I am very involved in social justice, which is reflected in my work. Part of the process is figuring out which is the best medium to tell which story. I feel fortunate to have had the opportunity to work in TV, film, theater, animation, dance, poetry—you name it—and look forward to continuing to explore the possibilities.


To learn more about Kim and her work, visit

Lidija Zelović – A private journey through war

By Fiana Gantheret 

Lidija Zelović, a Bosnian journalist and filmmaker from a Serbian/Croatian family, left Sarajevo in 1992 when the war came to her home town. She flew to The Netherlands, leaving behind her brother and parents. They joined her in Amsterdam two years later.

Lidija Zelović has followed the conflicts in former Yugoslavia as a journalist for many years. She lives in Amsterdam, where she teaches filmmaking, writes, produces and directs documentaries (see here). My Own Private War, now in distribution, is an attempt at making “the most truthful and honest movie about the war”.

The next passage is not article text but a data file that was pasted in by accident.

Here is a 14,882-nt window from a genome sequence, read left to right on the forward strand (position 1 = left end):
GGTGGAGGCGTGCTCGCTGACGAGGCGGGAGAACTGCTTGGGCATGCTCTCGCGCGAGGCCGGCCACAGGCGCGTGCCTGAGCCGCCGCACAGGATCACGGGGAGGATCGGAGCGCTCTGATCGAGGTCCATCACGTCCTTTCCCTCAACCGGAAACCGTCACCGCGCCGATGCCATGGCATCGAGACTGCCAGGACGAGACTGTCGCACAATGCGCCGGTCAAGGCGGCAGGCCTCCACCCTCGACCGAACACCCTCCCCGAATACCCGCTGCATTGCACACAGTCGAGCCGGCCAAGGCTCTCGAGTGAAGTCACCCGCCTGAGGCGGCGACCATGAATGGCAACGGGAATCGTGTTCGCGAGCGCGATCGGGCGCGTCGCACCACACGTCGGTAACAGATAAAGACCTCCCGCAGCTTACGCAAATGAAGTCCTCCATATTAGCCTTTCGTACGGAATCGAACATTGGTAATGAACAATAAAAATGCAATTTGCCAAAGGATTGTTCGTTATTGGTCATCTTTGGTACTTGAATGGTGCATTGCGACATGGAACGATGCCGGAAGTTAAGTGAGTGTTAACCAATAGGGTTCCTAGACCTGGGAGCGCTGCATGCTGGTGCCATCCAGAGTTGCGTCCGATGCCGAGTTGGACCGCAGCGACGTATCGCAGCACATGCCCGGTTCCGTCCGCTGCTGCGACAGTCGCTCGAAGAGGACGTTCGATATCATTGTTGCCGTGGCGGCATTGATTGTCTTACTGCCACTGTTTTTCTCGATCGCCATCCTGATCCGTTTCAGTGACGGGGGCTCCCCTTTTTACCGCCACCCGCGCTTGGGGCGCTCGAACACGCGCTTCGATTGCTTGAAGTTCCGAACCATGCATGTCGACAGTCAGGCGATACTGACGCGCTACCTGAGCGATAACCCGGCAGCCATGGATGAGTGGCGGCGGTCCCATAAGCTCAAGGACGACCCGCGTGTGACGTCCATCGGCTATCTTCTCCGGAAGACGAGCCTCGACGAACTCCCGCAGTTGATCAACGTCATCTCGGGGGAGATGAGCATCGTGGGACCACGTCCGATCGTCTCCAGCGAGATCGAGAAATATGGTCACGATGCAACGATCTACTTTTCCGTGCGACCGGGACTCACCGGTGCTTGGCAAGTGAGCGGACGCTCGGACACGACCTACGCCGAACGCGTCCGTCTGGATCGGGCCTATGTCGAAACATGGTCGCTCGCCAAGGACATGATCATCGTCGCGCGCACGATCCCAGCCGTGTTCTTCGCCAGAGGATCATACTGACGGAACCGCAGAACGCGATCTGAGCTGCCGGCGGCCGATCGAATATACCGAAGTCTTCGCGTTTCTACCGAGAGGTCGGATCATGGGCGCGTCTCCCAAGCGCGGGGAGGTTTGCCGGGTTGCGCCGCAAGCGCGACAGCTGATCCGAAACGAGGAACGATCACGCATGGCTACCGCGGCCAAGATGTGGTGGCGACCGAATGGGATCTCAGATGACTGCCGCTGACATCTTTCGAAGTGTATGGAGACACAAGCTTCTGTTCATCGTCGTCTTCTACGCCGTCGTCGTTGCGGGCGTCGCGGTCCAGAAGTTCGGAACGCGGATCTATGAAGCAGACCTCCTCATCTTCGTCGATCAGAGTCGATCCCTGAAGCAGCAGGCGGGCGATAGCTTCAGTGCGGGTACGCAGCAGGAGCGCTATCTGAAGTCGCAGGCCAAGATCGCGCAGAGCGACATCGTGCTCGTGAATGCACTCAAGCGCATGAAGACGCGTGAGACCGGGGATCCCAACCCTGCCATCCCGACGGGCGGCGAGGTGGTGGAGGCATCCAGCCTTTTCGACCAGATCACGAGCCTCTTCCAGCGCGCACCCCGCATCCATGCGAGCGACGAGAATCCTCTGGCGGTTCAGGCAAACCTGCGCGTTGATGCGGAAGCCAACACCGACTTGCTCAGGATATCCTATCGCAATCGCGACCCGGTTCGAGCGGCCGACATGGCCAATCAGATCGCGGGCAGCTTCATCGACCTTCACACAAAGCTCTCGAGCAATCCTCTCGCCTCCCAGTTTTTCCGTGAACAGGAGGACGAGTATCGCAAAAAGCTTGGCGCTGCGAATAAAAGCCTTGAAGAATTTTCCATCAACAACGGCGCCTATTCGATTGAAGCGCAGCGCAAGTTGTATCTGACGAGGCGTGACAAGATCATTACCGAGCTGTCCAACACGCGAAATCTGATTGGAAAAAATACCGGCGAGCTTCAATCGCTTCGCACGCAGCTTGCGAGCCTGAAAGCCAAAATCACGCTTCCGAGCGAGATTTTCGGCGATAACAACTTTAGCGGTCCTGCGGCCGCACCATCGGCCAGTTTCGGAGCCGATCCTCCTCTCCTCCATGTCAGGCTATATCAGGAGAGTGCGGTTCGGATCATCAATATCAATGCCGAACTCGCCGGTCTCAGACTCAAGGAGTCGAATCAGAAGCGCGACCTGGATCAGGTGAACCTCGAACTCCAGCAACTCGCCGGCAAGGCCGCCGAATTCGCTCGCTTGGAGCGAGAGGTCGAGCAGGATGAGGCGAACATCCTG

« And then you loose it. And you wonder : have you lost a part of yourself, as well ? »

An empty Macedonian Mediterranean restaurant in Amsterdam. 11am. Lidija Zelović opens the door for us, and goes behind the counter to prepare coffee. She made this place her office. There is something about expatriates, a way to make a place your own and in turn to be generous with it. In the case of Lidija Zelović, there is also a warm and joyful personality that makes you hug her the first time you meet her. What she reveals of her youth in My Own Private War, the way she felt “invincible”, her self-confidence, her absence of doubt concerning her place in the world, might explain the happiness that emanates from this slender woman. The choice of music in her documentary successfully gives an idea of her point of view on life: ABBA is a cheerful type of music.